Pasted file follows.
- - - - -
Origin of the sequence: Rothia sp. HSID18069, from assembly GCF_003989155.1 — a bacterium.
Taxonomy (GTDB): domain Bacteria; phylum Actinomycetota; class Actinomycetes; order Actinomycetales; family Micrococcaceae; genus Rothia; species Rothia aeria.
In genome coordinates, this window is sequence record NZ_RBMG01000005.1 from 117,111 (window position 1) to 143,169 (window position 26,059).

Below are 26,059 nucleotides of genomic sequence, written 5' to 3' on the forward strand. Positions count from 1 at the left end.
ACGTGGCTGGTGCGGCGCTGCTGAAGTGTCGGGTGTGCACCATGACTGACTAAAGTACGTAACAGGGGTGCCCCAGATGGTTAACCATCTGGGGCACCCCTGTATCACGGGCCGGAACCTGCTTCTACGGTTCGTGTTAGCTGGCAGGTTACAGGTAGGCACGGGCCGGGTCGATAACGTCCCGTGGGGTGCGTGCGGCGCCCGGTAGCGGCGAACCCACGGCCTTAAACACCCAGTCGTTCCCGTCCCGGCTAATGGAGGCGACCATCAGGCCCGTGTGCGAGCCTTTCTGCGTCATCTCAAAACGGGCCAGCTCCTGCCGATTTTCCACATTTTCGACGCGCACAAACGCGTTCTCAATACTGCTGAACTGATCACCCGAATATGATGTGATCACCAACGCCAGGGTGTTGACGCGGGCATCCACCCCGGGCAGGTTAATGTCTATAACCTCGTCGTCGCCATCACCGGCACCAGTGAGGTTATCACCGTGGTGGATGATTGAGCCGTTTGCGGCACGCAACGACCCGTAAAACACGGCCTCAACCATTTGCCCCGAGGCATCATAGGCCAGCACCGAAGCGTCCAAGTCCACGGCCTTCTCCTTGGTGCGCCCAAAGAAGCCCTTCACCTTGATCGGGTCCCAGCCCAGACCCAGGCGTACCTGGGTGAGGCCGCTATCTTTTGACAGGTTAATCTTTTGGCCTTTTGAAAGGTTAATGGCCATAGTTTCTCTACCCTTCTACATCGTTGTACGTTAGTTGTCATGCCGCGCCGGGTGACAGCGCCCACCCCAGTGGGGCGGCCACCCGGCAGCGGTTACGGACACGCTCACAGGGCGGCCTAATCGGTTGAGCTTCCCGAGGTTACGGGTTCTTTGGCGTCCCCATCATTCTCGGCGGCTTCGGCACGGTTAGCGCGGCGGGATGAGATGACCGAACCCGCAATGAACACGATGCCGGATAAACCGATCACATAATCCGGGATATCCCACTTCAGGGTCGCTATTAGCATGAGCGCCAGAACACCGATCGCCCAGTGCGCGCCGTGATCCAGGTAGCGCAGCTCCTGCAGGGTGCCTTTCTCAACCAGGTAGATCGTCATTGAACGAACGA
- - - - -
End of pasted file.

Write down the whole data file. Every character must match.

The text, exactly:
Origin of the sequence: Rothia sp. HSID18069, from assembly GCF_003989155.1 — a bacterium.
Taxonomy (GTDB): domain Bacteria; phylum Actinomycetota; class Actinomycetes; order Actinomycetales; family Micrococcaceae; genus Rothia; species Rothia aeria.
In genome coordinates, this window is sequence record NZ_RBMG01000005.1 from 117,111 (window position 1) to 143,169 (window position 26,059).

Below are 26,059 nucleotides of genomic sequence, written 5' to 3' on the forward strand. Positions count from 1 at the left end.
ACGTGGCTGGTGCGGCGCTGCTGAAGTGTCGGGTGTGCACCATGACTGACTAAAGTACGTAACAGGGGTGCCCCAGATGGTTAACCATCTGGGGCACCCCTGTATCACGGGCCGGAACCTGCTTCTACGGTTCGTGTTAGCTGGCAGGTTACAGGTAGGCACGGGCCGGGTCGATAACGTCCCGTGGGGTGCGTGCGGCGCCCGGTAGCGGCGAACCCACGGCCTTAAACACCCAGTCGTTCCCGTCCCGGCTAATGGAGGCGACCATCAGGCCCGTGTGCGAGCCTTTCTGCGTCATCTCAAAACGGGCCAGCTCCTGCCGATTTTCCACATTTTCGACGCGCACAAACGCGTTCTCAATACTGCTGAACTGATCACCCGAATATGATGTGATCACCAACGCCAGGGTGTTGACGCGGGCATCCACCCCGGGCAGGTTAATGTCTATAACCTCGTCGTCGCCATCACCGGCACCAGTGAGGTTATCACCGTGGTGGATGATTGAGCCGTTTGCGGCACGCAACGACCCGTAAAACACGGCCTCAACCATTTGCCCCGAGGCATCATAGGCCAGCACCGAAGCGTCCAAGTCCACGGCCTTCTCCTTGGTGCGCCCAAAGAAGCCCTTCACCTTGATCGGGTCCCAGCCCAGACCCAGGCGTACCTGGGTGAGGCCGCTATCTTTTGACAGGTTAATCTTTTGGCCTTTTGAAAGGTTAATGGCCATAGTTTCTCTACCCTTCTACATCGTTGTACGTTAGTTGTCATGCCGCGCCGGGTGACAGCGCCCACCCCAGTGGGGCGGCCACCCGGCAGCGGTTACGGACACGCTCACAGGGCGGCCTAATCGGTTGAGCTTCCCGAGGTTACGGGTTCTTTGGCGTCCCCATCATTCTCGGCGGCTTCGGCACGGTTAGCGCGGCGGGATGAGATGACCGAACCCGCAATGAACACGATGCCGGATAAACCGATCACATAATCCGGGATATCCCACTTCAGGGTCGCTATTAGCATGAGCGCCAGAACACCGATCGCCCAGTGCGCGCCGTGATCCAGGTAGCGCAGCTCCTGCAGGGTGCCTTTCTCAACCAGGTAGATCGTCATTGAACGAACGA